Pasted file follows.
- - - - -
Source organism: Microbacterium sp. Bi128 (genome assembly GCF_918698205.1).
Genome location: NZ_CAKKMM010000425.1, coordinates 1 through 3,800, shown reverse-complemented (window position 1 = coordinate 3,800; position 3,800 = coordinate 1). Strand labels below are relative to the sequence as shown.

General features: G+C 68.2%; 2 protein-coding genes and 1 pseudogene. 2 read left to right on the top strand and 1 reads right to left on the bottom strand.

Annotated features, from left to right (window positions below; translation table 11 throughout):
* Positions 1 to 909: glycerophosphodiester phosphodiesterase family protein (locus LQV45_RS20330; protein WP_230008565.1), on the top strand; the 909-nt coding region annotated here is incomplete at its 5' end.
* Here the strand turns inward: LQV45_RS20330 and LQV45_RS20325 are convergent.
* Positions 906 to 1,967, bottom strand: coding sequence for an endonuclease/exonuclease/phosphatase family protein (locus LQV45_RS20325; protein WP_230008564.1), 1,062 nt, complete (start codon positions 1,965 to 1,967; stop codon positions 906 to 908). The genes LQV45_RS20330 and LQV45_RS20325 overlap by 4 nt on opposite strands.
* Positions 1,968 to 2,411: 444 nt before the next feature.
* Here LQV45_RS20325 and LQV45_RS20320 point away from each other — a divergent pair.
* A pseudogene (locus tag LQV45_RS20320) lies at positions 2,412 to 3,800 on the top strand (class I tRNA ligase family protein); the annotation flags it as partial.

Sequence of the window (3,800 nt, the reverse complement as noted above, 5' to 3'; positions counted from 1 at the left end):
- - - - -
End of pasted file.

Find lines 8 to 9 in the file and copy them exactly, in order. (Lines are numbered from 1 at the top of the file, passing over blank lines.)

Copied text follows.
* Positions 1,968 to 2,411: 444 nt before the next feature.
* Here LQV45_RS20325 and LQV45_RS20320 point away from each other — a divergent pair.